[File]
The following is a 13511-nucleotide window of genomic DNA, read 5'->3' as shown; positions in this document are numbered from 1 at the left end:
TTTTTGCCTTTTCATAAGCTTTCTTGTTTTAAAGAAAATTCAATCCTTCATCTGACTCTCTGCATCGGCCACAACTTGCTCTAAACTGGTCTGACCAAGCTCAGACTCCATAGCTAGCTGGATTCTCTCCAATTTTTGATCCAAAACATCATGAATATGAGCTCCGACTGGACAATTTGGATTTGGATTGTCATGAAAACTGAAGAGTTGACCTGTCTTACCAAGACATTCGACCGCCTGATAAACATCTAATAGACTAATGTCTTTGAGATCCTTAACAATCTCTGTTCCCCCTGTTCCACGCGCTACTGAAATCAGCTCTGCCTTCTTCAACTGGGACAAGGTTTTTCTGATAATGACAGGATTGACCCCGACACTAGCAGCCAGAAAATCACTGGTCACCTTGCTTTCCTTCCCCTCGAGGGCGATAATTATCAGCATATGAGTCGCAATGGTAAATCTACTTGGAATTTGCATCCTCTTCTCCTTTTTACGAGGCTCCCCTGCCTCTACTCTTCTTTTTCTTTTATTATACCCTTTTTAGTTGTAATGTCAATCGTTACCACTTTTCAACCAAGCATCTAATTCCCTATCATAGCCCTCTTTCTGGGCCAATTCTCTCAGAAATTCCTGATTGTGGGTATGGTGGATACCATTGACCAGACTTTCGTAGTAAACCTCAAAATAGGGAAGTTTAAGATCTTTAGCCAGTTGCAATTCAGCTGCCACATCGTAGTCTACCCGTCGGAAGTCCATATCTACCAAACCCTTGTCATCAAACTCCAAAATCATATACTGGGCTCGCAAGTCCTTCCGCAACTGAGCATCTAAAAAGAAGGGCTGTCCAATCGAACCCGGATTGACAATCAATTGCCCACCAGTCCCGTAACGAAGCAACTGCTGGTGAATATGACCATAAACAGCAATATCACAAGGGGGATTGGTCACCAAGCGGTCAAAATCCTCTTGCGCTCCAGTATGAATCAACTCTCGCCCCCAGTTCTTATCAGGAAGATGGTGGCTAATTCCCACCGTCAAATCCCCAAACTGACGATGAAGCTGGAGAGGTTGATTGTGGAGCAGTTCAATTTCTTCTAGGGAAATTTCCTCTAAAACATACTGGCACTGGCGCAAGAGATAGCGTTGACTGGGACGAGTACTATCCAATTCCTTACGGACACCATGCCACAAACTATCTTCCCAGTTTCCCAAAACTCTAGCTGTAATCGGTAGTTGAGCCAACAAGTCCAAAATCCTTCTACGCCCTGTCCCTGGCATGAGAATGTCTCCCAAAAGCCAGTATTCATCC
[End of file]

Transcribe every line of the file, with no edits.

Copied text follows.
The following is a 13511-nucleotide window of genomic DNA, read 5'->3' as shown; positions in this document are numbered from 1 at the left end:
TTTTTGCCTTTTCATAAGCTTTCTTGTTTTAAAGAAAATTCAATCCTTCATCTGACTCTCTGCATCGGCCACAACTTGCTCTAAACTGGTCTGACCAAGCTCAGACTCCATAGCTAGCTGGATTCTCTCCAATTTTTGATCCAAAACATCATGAATATGAGCTCCGACTGGACAATTTGGATTTGGATTGTCATGAAAACTGAAGAGTTGACCTGTCTTACCAAGACATTCGACCGCCTGATAAACATCTAATAGACTAATGTCTTTGAGATCCTTAACAATCTCTGTTCCCCCTGTTCCACGCGCTACTGAAATCAGCTCTGCCTTCTTCAACTGGGACAAGGTTTTTCTGATAATGACAGGATTGACCCCGACACTAGCAGCCAGAAAATCACTGGTCACCTTGCTTTCCTTCCCCTCGAGGGCGATAATTATCAGCATATGAGTCGCAATGGTAAATCTACTTGGAATTTGCATCCTCTTCTCCTTTTTACGAGGCTCCCCTGCCTCTACTCTTCTTTTTCTTTTATTATACCCTTTTTAGTTGTAATGTCAATCGTTACCACTTTTCAACCAAGCATCTAATTCCCTATCATAGCCCTCTTTCTGGGCCAATTCTCTCAGAAATTCCTGATTGTGGGTATGGTGGATACCATTGACCAGACTTTCGTAGTAAACCTCAAAATAGGGAAGTTTAAGATCTTTAGCCAGTTGCAATTCAGCTGCCACATCGTAGTCTACCCGTCGGAAGTCCATATCTACCAAACCCTTGTCATCAAACTCCAAAATCATATACTGGGCTCGCAAGTCCTTCCGCAACTGAGCATCTAAAAAGAAGGGCTGTCCAATCGAACCCGGATTGACAATCAATTGCCCACCAGTCCCGTAACGAAGCAACTGCTGGTGAATATGACCATAAACAGCAATATCACAAGGGGGATTGGTCACCAAGCGGTCAAAATCCTCTTGCGCTCCAGTATGAATCAACTCTCGCCCCCAGTTCTTATCAGGAAGATGGTGGCTAATTCCCACCGTCAAATCCCCAAACTGACGATGAAGCTGGAGAGGTTGATTGTGGAGCAGTTCAATTTCTTCTAGGGAAATTTCCTCTAAAACATACTGGCACTGGCGCAAGAGATAGCGTTGACTGGGACGAGTACTATCCAATTCCTTACGGACACCATGCCACAAACTATCTTCCCAGTTTCCCAAAACTCTAGCTGTAATCGGTAGTTGAGCCAACAAGTCCAAAATCCTTCTACGCCCTGTCCCTGGCATGAGAATGTCTCCCAAAAGCCAGTATTCATCC